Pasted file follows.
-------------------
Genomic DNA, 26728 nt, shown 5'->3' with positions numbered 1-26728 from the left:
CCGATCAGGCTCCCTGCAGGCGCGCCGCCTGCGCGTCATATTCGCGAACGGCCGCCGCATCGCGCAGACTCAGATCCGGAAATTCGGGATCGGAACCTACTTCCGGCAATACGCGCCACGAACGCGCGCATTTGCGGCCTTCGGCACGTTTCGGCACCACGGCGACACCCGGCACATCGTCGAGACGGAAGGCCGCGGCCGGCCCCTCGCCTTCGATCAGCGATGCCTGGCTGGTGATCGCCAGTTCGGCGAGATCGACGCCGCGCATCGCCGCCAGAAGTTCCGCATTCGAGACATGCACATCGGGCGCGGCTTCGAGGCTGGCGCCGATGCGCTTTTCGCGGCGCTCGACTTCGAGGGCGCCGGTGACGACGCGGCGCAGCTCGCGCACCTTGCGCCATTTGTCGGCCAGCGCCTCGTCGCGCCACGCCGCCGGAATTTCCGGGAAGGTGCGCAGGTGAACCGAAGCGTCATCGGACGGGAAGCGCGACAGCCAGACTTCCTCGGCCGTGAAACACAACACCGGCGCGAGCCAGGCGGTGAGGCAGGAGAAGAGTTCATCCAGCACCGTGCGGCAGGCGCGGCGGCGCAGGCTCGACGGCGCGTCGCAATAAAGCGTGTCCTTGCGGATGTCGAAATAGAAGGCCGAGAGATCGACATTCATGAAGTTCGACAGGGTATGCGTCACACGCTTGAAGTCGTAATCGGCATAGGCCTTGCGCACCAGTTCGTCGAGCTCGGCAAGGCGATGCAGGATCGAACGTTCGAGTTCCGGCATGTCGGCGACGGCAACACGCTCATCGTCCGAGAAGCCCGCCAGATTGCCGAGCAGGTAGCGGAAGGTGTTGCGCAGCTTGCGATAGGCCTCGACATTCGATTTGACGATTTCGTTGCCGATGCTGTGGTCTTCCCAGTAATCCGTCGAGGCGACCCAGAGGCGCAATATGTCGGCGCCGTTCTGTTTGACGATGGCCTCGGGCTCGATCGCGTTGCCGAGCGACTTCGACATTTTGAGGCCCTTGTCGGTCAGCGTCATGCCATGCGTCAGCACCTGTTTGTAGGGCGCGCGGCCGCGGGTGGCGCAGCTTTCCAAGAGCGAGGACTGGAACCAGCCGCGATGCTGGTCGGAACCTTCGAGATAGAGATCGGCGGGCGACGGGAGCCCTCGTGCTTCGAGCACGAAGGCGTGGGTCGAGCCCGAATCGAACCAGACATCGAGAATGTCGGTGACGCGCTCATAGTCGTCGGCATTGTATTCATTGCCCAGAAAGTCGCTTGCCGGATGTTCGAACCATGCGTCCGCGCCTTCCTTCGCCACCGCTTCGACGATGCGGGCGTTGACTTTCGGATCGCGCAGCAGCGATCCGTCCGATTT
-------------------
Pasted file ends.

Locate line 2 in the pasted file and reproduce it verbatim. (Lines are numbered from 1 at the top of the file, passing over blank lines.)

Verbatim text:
CCGATCAGGCTCCCTGCAGGCGCGCCGCCTGCGCGTCATATTCGCGAACGGCCGCCGCATCGCGCAGACTCAGATCCGGAAATTCGGGATCGGAACCTACTTCCGGCAATACGCGCCACGAACGCGCGCATTTGCGGCCTTCGGCACGTTTCGGCACCACGGCGACACCCGGCACATCGTCGAGACGGAAGGCCGCGGCCGGCCCCTCGCCTTCGATCAGCGATGCCTGGCTGGTGATCGCCAGTTCGGCGAGATCGACGCCGCGCATCGCCGCCAGAAGTTCCGCATTCGAGACATGCACATCGGGCGCGGCTTCGAGGCTGGCGCCGATGCGCTTTTCGCGGCGCTCGACTTCGAGGGCGCCGGTGACGACGCGGCGCAGCTCGCGCACCTTGCGCCATTTGTCGGCCAGCGCCTCGTCGCGCCACGCCGCCGGAATTTCCGGGAAGGTGCGCAGGTGAACCGAAGCGTCATCGGACGGGAAGCGCGACAGCCAGACTTCCTCGGCCGTGAAACACAACACCGGCGCGAGCCAGGCGGTGAGGCAGGAGAAGAGTTCATCCAGCACCGTGCGGCAGGCGCGGCGGCGCAGGCTCGACGGCGCGTCGCAATAAAGCGTGTCCTTGCGGATGTCGAAATAGAAGGCCGAGAGATCGACATTCATGAAGTTCGACAGGGTATGCGTCACACGCTTGAAGTCGTAATCGGCATAGGCCTTGCGCACCAGTTCGTCGAGCTCGGCAAGGCGATGCAGGATCGAACGTTCGAGTTCCGGCATGTCGGCGACGGCAACACGCTCATCGTCCGAGAAGCCCGCCAGATTGCCGAGCAGGTAGCGGAAGGTGTTGCGCAGCTTGCGATAGGCCTCGACATTCGATTTGACGATTTCGTTGCCGATGCTGTGGTCTTCCCAGTAATCCGTCGAGGCGACCCAGAGGCGCAATATGTCGGCGCCGTTCTGTTTGACGATGGCCTCGGGCTCGATCGCGTTGCCGAGCGACTTCGACATTTTGAGGCCCTTGTCGGTCAGCGTCATGCCATGCGTCAGCACCTGTTTGTAGGGCGCGCGGCCGCGGGTGGCGCAGCTTTCCAAGAGCGAGGACTGGAACCAGCCGCGATGCTGGTCGGAACCTTCGAGATAGAGATCGGCGGGCGACGGGAGCCCTCGTGCTTCGAGCACGAAGGCGTGGGTCGAGCCCGAATCGAACCAGACATCGAGAATGTCGGTGACGCGCTCATAGTCGTCGGCATTGTATTCATTGCCCAGAAAGTCGCTTGCCGGATGTTCGAACCATGCGTCCGCGCCTTCCTTCGCCACCGCTTCGACGATGCGGGCGTTGACTTTCGGATCGCGCAGCAGCGATCCGTCCGATTT